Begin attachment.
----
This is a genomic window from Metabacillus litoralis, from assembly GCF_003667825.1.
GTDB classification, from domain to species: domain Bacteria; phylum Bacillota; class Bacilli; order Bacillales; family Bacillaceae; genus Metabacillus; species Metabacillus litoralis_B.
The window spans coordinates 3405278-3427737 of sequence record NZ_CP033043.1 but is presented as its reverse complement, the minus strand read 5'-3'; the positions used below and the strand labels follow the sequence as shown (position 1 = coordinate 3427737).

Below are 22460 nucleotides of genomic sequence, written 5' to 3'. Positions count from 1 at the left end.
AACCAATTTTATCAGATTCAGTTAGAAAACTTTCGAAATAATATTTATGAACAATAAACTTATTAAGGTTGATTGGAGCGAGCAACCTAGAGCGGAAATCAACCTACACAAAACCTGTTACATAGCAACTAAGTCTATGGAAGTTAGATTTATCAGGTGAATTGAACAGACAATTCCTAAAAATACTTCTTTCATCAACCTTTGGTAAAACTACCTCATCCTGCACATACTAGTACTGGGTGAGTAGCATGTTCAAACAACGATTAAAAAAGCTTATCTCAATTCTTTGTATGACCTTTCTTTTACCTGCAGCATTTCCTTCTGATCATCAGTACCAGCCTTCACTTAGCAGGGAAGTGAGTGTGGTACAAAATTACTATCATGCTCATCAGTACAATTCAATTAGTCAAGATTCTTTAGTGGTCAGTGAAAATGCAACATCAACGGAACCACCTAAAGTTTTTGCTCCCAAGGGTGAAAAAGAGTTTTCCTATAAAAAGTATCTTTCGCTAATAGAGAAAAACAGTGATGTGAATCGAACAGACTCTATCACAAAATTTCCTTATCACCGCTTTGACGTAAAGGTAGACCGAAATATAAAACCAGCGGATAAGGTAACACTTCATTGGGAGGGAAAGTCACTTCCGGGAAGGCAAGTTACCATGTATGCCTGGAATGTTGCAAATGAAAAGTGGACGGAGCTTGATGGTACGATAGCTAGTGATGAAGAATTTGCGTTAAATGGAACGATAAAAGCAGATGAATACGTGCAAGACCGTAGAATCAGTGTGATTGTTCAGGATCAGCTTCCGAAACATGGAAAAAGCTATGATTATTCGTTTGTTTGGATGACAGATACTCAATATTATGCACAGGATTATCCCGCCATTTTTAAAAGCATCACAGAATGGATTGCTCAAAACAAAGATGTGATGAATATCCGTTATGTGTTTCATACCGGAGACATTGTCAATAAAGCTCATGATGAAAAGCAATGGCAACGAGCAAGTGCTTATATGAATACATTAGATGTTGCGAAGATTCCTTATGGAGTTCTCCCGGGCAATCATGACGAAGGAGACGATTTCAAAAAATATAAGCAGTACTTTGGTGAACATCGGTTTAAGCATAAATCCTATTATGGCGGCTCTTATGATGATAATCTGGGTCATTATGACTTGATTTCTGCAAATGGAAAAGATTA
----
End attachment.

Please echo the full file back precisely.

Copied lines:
This is a genomic window from Metabacillus litoralis, from assembly GCF_003667825.1.
GTDB classification, from domain to species: domain Bacteria; phylum Bacillota; class Bacilli; order Bacillales; family Bacillaceae; genus Metabacillus; species Metabacillus litoralis_B.
The window spans coordinates 3405278-3427737 of sequence record NZ_CP033043.1 but is presented as its reverse complement, the minus strand read 5'-3'; the positions used below and the strand labels follow the sequence as shown (position 1 = coordinate 3427737).

Below are 22460 nucleotides of genomic sequence, written 5' to 3'. Positions count from 1 at the left end.
AACCAATTTTATCAGATTCAGTTAGAAAACTTTCGAAATAATATTTATGAACAATAAACTTATTAAGGTTGATTGGAGCGAGCAACCTAGAGCGGAAATCAACCTACACAAAACCTGTTACATAGCAACTAAGTCTATGGAAGTTAGATTTATCAGGTGAATTGAACAGACAATTCCTAAAAATACTTCTTTCATCAACCTTTGGTAAAACTACCTCATCCTGCACATACTAGTACTGGGTGAGTAGCATGTTCAAACAACGATTAAAAAAGCTTATCTCAATTCTTTGTATGACCTTTCTTTTACCTGCAGCATTTCCTTCTGATCATCAGTACCAGCCTTCACTTAGCAGGGAAGTGAGTGTGGTACAAAATTACTATCATGCTCATCAGTACAATTCAATTAGTCAAGATTCTTTAGTGGTCAGTGAAAATGCAACATCAACGGAACCACCTAAAGTTTTTGCTCCCAAGGGTGAAAAAGAGTTTTCCTATAAAAAGTATCTTTCGCTAATAGAGAAAAACAGTGATGTGAATCGAACAGACTCTATCACAAAATTTCCTTATCACCGCTTTGACGTAAAGGTAGACCGAAATATAAAACCAGCGGATAAGGTAACACTTCATTGGGAGGGAAAGTCACTTCCGGGAAGGCAAGTTACCATGTATGCCTGGAATGTTGCAAATGAAAAGTGGACGGAGCTTGATGGTACGATAGCTAGTGATGAAGAATTTGCGTTAAATGGAACGATAAAAGCAGATGAATACGTGCAAGACCGTAGAATCAGTGTGATTGTTCAGGATCAGCTTCCGAAACATGGAAAAAGCTATGATTATTCGTTTGTTTGGATGACAGATACTCAATATTATGCACAGGATTATCCCGCCATTTTTAAAAGCATCACAGAATGGATTGCTCAAAACAAAGATGTGATGAATATCCGTTATGTGTTTCATACCGGAGACATTGTCAATAAAGCTCATGATGAAAAGCAATGGCAACGAGCAAGTGCTTATATGAATACATTAGATGTTGCGAAGATTCCTTATGGAGTTCTCCCGGGCAATCATGACGAAGGAGACGATTTCAAAAAATATAAGCAGTACTTTGGTGAACATCGGTTTAAGCATAAATCCTATTATGGCGGCTCTTATGATGATAATCTGGGTCATTATGACTTGATTTCTGCAAATGGAAAAGATTA